Industry Profile: Milun Tesovic
By Larry LeBlanc
This week in the hot seat with Larry LeBlanc: Milun Tesovic
There are few success stories as sweet as Milun Tesovic, co-founder and chief technology officer of MetroLeap Media, based in Burnaby, British Columbia.
Born in Sarajevo, Bosnia and Herzegovina, and after being caught in the Serbsí blockade of the city with a siege force of 18,000, Tesovic came to Canada with his family in 1994.
Today, with CEO Alan Juristovski, Tesovic, 24, runs MetroLeap Media. Their flagship product, the lyrics website MetroLyrics.com, is the 3rd largest music site in the world, behind MySpace Music and Yahoo! Music.
Tesovic is also a full-time student at Simon Fraser University in Burnaby, studying for his MBA, which he will complete in early 2010.
Since the downturn of physical music sales, major publishers have increasingly focused on boosting the value of their catalogs, including putting lyrics onto clothing, toys, greeting cards and other merchandise.
Meanwhile, to their consternation, hundreds of thousands of internet sites offer unlicensed lyrics. Whenever a popular songís lyrics are entered into a Google search, thousands of separate sites are typically returned offering lyrics.
But publishers and songwriters are rarely compensated.
MetroLyrics.com, however, provides a database of over 500,000 licensed song lyrics from more than 16,000 artists through its partnership with Gracenote. The site reaches more than 33 million unique monthly visitors, receiving 100 million monthly page views, and is the exclusive lyrics provider to AOL Music and its array of music properties.
Click on MetroLyrics.com, and you find the entire lyrics of songs, as well as artist and background information. The site is free to users and operates on ad revenue.
With only a staff of 9, MetroLeap has been profitable since being launched 5 years ago. Its advisory board includes former MySpace Music senior VP Jamie Kantrowitz, former Yahoo! Canada GM Kerry Munro, and New York-based entrepreneur Charles Seely.
Tesovic came up with the idea of MetroLyrics.com when he was 16. At the time, he owned his own Internet hosting business. After analyzing the most popular destinations on the internet, he discovered that lyrics were being poorly represented.
There were countless websites offering lyrics but they were unauthorized (song lyrics are copyrighted, and can be legally viewed only on websites with permission from music publishers), and the lyrics were often inaccurate.
Developing a script with his own code, Tesovic started a database of lyrics. In 2002, he sold his hosting business and began focusing on MetroLeap with Juristovski, a family acquaintance who had been working as a VP for a construction company. Juristovski holds a Bachelor of Applied Science in Engineering and a Masters of Business Administration,
While originally lacking the necessary agreements with publishers to make their venture a legitimate service, the partners felt that only a legalized business model would be sustainable
MetroLyrics became the first lyrics-dedicated website to provide legal, licensed song lyrics, while compensating artists and songwriters when they signed with Gracenote to license its catalog of lyrics in Dec. 2007.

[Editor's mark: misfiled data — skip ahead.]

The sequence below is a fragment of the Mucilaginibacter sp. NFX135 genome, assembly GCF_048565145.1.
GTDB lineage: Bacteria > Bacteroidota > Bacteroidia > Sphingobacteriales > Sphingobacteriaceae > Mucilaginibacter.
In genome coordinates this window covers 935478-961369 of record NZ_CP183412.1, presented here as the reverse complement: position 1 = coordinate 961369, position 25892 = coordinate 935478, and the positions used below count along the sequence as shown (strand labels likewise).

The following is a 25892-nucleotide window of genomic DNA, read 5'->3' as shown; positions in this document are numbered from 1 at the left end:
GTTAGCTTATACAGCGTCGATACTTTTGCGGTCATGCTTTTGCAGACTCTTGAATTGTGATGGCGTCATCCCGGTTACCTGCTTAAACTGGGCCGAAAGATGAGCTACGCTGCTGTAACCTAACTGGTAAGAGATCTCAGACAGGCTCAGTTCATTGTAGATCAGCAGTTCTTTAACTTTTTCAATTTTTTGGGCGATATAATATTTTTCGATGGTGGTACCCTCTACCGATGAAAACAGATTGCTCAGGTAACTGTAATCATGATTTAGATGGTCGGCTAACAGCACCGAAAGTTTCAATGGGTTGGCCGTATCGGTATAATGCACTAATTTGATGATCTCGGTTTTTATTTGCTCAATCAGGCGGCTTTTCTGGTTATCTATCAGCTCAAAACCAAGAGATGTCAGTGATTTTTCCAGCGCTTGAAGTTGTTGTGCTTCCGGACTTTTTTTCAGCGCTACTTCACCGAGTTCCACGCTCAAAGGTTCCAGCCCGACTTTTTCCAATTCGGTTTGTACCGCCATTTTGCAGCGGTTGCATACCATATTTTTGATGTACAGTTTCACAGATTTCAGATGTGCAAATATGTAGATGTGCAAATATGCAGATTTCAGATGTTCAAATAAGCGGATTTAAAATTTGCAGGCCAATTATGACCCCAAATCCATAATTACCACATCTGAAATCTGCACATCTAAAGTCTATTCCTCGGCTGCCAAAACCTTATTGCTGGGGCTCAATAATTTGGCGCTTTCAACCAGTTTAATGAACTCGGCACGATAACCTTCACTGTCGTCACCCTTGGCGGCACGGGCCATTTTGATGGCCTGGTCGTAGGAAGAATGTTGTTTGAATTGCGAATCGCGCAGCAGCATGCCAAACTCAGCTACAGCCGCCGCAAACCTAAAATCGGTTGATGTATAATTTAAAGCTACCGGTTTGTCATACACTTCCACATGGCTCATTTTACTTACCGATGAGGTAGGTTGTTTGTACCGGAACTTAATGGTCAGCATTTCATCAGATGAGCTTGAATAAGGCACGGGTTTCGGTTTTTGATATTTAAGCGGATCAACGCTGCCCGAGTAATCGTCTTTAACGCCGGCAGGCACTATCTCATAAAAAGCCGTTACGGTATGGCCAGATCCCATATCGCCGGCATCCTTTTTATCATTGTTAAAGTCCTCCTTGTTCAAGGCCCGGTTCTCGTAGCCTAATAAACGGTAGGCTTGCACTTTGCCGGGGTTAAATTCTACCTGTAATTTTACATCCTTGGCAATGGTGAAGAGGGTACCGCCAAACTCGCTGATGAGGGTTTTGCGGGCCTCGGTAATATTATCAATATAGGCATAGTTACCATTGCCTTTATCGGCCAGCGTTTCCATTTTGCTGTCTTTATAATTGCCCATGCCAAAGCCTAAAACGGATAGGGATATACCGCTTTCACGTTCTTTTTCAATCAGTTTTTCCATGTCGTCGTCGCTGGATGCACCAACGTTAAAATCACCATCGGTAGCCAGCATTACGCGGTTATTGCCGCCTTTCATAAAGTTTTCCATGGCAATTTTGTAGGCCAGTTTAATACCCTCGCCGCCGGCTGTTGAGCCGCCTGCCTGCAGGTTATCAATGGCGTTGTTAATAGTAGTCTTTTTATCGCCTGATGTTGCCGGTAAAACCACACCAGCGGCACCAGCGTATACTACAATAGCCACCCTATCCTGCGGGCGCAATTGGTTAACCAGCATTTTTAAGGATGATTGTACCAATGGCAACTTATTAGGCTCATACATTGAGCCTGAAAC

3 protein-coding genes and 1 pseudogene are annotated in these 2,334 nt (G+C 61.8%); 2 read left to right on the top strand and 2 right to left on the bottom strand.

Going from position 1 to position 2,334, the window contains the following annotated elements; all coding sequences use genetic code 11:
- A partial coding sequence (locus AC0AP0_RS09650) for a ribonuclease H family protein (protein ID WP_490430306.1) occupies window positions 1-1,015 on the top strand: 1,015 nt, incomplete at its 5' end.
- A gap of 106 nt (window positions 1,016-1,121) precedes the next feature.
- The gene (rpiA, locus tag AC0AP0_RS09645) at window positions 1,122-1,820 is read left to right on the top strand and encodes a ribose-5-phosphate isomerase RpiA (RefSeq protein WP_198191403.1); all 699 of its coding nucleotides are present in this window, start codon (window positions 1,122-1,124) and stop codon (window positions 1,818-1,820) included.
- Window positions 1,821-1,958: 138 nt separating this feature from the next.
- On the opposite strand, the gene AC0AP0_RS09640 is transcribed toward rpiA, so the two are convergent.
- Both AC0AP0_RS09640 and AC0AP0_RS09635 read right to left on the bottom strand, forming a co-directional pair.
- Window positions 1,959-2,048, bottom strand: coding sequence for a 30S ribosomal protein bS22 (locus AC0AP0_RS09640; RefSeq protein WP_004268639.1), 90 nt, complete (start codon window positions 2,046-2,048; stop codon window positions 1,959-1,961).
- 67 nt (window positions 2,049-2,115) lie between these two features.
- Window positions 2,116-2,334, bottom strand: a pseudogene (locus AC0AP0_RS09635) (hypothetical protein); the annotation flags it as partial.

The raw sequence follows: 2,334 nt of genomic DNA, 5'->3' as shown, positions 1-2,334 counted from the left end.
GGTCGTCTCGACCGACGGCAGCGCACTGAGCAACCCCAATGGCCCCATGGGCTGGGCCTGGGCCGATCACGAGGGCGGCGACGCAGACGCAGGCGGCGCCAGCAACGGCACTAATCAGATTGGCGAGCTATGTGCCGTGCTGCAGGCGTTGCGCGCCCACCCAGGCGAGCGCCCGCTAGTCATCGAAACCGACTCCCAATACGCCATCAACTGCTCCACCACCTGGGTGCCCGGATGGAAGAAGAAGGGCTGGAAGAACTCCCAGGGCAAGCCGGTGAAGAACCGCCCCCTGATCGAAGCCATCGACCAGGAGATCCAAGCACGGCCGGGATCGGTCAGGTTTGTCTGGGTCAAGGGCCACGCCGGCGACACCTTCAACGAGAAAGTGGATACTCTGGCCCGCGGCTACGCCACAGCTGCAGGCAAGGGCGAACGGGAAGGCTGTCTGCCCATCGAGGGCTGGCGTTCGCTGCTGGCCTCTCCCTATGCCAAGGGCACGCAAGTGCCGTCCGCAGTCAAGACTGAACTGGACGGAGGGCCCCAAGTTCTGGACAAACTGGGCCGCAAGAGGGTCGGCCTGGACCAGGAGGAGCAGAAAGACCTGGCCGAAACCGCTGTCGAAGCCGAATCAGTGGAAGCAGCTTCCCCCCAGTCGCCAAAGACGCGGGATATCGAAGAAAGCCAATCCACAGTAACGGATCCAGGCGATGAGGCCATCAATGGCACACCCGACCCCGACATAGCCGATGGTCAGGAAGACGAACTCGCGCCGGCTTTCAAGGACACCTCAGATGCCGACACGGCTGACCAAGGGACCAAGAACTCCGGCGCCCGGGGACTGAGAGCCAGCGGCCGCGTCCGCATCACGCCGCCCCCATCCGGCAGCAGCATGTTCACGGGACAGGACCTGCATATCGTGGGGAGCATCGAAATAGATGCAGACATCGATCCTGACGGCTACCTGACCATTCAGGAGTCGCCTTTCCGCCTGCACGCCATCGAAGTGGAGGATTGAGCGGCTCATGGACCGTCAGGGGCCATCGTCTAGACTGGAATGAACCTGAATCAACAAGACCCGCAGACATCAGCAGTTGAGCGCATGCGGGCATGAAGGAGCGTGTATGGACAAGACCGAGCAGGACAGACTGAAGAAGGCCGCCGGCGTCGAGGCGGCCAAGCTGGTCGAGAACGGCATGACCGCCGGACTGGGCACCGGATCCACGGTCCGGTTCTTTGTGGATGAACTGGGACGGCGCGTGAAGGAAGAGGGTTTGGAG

Key to the deal was the revenue-sharing model, which has allowed MetroLyrics to grow, while at the same time monetizing lyrics for copyright holders.
Gracenote, a wholly owned subsidiary of Sony Corporation of America, serves as an intermediary, directing royalties back to publishers. Each time a Metrolyrics.com visitor views a lyric; MetroLeap pays Gracenote to pay royalties to song rights holders.
Gracenote has license agreements with all four major publishers: EMI, Universal/BMG, Sony/ATV, and Warner/Chappell as well as agreements with dozens of leading independent music publishers including ABKCO Music, Inc., Cherry Lane, Chrysalis Music Group, Disney Music Publishing, Peermusic and Bug/Windswept Holdings; and hundreds of agreements for major songwriter repertoires.
In 2008, in response to the rapidly growing use of mobile devices to access digital media, MetroLyrics and Gracenote extended its licensing agreement to mobile devices and iPhone applications via a WAP portal. As a result Gracenoteís Lyrics service, is available to mobile consumers through MetroLyricsí WAP portal at m.metrolyrics.com.
As an integrated content partner for AOL Music, MetroLyrics provides song lyrics via a "Lyrics" link on AOL and its properties. Music fans also have the ability to access artist-specific lyrics pages from the navigation bars within the AOL Music properties. For example, when watching AOL Sessions performances, customers can click the lyrics link and be directed to MetroLyrics.com to see the lyrics for those songs.
MetroLeap Media and its founders recently received recognition as a 2009 Ernst & Young Entrepreneur of the Year Award finalist in the technology and media category. The winner will represent the region at the national banquet on November 24 (2009) in Vancouver.
How do you view the music industry?
The music industry, as far as Iím concerned, is re-modeling itself. There are so many opportunities to make money and to make it a better industry overall.
I read a report that estimated MetroLeap Media to be worth $5.14 million.
Thatís a matter of opinion. It varies with a lot of different factors.
The report also estimated weekly ad revenue at $7,000
Thatís very low. It is considerably higher.
You now have an office.
We have an office now. We had been working from our homes until this past February (2009). Then we got an office. It has been a bit of an eye opener (having an office). Things got a bit more serious. (The company) has much more of a business type feeling to it now.
You arenít going to go corporate.
I hope not.
Before the move, you had 5 employees.
We now have 9 employees.
There are many sites on the internet that offer lyrics.
One big difference is that weíre legal. I donít know how many of our users know this but going to (some of the other sites) and going to MetroLyrics.com is the difference of helping their (favorite) artists out (while not) even spending a dollar.
We pay all of the licenses for our users and provide the service for free. So when visitors come to our website, they are indirectly contributing to the (songwriters).